Brain food


The human brain develops rapidly during the first year of life, tripling in size by the age of one. Over 60 per cent composed of fat, the brain’s early development requires a good supply of polyunsaturated EFAs, which is why there are high levels in human breast milk compared to cow’s milk. Cow’s milk tends to be low in these types of fat but high in saturated fats, needed for rapid body growth – essential for survival in the wild.

Nutrients in breast milk have a significant effect on brain development in infants. Long-term breastfeeding is linked with higher scores in verbal, performance and IQ tests. Omega-6 arachidonic acid and omega-3 DHA are both important fats.

Attempts to alter the fat composition of cow’s milk to meet human requirements involved feeding cows fish meal, soya beans and flaxseed. Flaxseed produced a lower omega-6 to omega-3 fatty acid ratio but you could, of course, eat the flaxseed yourself and get better results!

Smart enough to be veggie?

According to Benjamin Franklin, the 18th century statesman and scientist, a vegetarian diet results in: “greater clearness of head and quicker comprehension.” Consider this – if fish oils really were the best source of EFAs then vegetarians would come bottom of the intelligence stakes. In fact the opposite seems to be true. In 2006, a team of veggies won the BBC’s Test the Nation IQ battle. The butchers came joint fourth – there was not a team of fishmongers!

The British Medical Journal provided more weighty evidence showing that intelligent children are more likely to become vegetarians. People who were vegetarians by the age of 30 had an IQ five points higher than average when they were 10. Perhaps not surprisingly, people with a higher IQ tend to be healthier – and vegetarians generally suffer less heart disease, hypertension, obesity, diabetes, various cancers, diverticular disease, bowel disorders, gallstones, kidney stones and osteoporosis.

If not eating fish was a serious threat to brain development, vegetarians would
generally fail at school, university and work. They don’t!


Fish oils for brainy kids?

schoolThe evidence that fish oil can improve brain power comes mainly from trials on children with behavioural problems and is largely anecdotal, not scientific.

The Durham- Oxford Study is the work usually quoted. Over 100 children with developmental coordination disorders (DCDs) such as attention deficit/hyperactivity disorder (ADHD), dyslexia and dyspraxia, were given a daily supplement of fish oils while others were given olive oil as a control.

After three months, there were significant improvements in reading, spelling and behaviour in those taking fish oil supplements. Perhaps not surprisingly, the conclusion was that EFA supplements are an effective way of improving the performance of children with these problems. At this time, Viva!Health asked the researchers in Durham if they would consider using flaxseed oil in future trials to see if similar results could be achieved without exposing children to potential toxins but our suggestions were completely ignored.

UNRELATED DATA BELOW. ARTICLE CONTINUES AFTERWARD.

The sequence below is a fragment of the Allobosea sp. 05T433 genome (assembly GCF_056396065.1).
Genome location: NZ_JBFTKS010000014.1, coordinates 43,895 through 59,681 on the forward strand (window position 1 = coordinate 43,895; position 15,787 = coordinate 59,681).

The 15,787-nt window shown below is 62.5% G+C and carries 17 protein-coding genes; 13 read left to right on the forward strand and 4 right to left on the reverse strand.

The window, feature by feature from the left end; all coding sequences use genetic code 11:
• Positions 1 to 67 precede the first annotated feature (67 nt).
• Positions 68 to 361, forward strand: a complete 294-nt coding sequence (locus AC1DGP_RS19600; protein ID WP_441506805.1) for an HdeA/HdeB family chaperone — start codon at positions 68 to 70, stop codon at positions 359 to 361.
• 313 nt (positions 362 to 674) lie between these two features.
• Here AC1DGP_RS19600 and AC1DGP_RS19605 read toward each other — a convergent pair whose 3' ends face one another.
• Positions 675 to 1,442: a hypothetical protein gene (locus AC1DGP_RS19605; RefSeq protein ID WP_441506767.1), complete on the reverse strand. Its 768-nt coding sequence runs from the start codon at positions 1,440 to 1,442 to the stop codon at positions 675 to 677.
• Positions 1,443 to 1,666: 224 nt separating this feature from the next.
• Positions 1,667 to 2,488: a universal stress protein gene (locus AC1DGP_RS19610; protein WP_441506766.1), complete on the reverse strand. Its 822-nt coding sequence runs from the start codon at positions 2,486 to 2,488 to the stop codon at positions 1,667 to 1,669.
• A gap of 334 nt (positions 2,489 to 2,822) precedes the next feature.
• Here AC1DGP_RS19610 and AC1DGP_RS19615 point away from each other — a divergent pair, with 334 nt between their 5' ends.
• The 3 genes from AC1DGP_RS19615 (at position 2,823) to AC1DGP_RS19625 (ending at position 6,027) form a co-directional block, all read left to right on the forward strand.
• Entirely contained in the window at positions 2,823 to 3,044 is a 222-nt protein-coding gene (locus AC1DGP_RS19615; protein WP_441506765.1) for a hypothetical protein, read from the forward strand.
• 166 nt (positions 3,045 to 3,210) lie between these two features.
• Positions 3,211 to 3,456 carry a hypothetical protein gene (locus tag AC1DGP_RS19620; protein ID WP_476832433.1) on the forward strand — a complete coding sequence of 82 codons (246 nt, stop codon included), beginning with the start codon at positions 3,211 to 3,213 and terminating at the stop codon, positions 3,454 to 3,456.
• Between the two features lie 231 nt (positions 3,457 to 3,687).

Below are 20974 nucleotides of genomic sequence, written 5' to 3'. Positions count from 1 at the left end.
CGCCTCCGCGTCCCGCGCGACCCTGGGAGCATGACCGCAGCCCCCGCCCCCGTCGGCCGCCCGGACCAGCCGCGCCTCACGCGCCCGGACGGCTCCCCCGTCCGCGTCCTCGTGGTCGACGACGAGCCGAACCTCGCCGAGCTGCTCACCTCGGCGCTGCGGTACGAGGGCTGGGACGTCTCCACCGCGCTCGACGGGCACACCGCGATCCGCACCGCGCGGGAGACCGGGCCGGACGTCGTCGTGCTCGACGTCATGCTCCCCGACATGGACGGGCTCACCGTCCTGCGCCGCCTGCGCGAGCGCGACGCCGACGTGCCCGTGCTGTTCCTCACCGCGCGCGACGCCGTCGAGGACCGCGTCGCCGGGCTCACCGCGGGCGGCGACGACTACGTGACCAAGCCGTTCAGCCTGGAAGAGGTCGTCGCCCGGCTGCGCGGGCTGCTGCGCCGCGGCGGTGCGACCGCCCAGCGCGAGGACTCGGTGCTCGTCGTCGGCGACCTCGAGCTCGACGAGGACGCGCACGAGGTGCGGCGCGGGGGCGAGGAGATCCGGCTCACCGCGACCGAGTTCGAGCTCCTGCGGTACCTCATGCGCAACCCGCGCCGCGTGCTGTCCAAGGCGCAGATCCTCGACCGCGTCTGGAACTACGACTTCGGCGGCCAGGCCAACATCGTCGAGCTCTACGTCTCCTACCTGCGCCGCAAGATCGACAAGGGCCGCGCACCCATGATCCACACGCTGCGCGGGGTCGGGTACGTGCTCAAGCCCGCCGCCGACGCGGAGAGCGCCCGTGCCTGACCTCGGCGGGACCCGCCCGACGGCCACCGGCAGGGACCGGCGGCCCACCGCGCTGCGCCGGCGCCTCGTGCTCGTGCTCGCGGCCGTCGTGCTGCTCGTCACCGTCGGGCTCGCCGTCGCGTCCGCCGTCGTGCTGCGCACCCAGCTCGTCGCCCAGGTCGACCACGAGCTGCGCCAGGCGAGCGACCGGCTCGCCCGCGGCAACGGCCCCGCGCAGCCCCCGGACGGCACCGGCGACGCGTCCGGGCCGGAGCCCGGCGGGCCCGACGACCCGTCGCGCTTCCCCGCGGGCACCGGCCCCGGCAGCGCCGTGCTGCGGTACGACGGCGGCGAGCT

A follow-up trial in Durham was conducted more recently whereby three million fish oil capsules were given to 2,000 children over eight months to see if their GCSE results improved. Unfortunately the results were rather disappointing but this was not press-released by the County Council. In some very fast back-pedalling they said: “ was never intended, and the County Council never suggested, that it would use this initiative to draw conclusions about the effectiveness or otherwise of using fish oil to boost exam results.” So it seems fish oil was not the magic bullet Durham Council was looking for.

Most children in the UK eat such appalling diets that nutritional deficiencies are inevitable. Correcting the deficiencies will, in many cases, improve performance of those kids. This is not the same as saying that fish oil will turn kids into geniuses, which is how the media interpreted the findings.cap

Publicity from this kind of research has encouraged companies to produce socalled functional foods, such as the St Ivel Advance Omega-3 milk. Adverts for this ‘clever milk’ implied that because of its fish omega-3 content, it may make children more intelligent. The Foods Standards Agency issued a short briefing which was prepared specifically in response to the St Ivel ‘clever milk’ campaign stating that: “the evidence on the cognitive benefits of the omega-3 fatty acids, EPA and DHA, which are found in fish oils, is currently uncertain.” Quite rightly, the Advertising Standards Authority (ASA) ruled that the adverts were misleading and the claims unproven, not least because results from trials involving children with learning difficulties could not be applied to all children. The adverts were withdrawn.

The Joint Health Claims Initiative operated between 2000 and 2007, checking the science behind health claims. During this period it approved claims for soya protein, oats and reduced saturated fat for their cholesterol-lowering effects and wholegrain foods for their benefits to heart health. It also approved health claims for omega-3 fats for healthy hearts. It did not approve any claims linking omega-3 fats to improved brain function.

In fact, fish oils may have no effect on cognitive ability at all and encouraging children to take them in the pursuit of cleverness may lead to far more serious health problems from toxic chemicals.